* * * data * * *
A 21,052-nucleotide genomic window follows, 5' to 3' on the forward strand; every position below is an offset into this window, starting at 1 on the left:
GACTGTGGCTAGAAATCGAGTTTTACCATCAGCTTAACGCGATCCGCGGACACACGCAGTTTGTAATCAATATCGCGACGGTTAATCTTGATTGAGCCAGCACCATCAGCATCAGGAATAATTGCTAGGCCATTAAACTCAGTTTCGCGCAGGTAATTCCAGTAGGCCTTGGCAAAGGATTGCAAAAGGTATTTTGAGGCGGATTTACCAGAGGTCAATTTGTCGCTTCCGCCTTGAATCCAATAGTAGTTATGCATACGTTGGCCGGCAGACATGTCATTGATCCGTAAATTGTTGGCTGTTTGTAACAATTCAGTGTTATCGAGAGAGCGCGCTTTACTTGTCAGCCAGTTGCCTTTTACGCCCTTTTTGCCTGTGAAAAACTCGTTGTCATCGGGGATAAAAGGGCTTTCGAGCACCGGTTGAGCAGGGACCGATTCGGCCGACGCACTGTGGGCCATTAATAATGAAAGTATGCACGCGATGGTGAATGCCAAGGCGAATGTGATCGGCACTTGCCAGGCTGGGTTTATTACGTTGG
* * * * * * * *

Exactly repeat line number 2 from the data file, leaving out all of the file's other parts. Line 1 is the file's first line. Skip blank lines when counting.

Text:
GACTGTGGCTAGAAATCGAGTTTTACCATCAGCTTAACGCGATCCGCGGACACACGCAGTTTGTAATCAATATCGCGACGGTTAATCTTGATTGAGCCAGCACCATCAGCATCAGGAATAATTGCTAGGCCATTAAACTCAGTTTCGCGCAGGTAATTCCAGTAGGCCTTGGCAAAGGATTGCAAAAGGTATTTTGAGGCGGATTTACCAGAGGTCAATTTGTCGCTTCCGCCTTGAATCCAATAGTAGTTATGCATACGTTGGCCGGCAGACATGTCATTGATCCGTAAATTGTTGGCTGTTTGTAACAATTCAGTGTTATCGAGAGAGCGCGCTTTACTTGTCAGCCAGTTGCCTTTTACGCCCTTTTTGCCTGTGAAAAACTCGTTGTCATCGGGGATAAAAGGGCTTTCGAGCACCGGTTGAGCAGGGACCGATTCGGCCGACGCACTGTGGGCCATTAATAATGAAAGTATGCACGCGATGGTGAATGCCAAGGCGAATGTGATCGGCACTTGCCAGGCTGGGTTTATTACGTTGG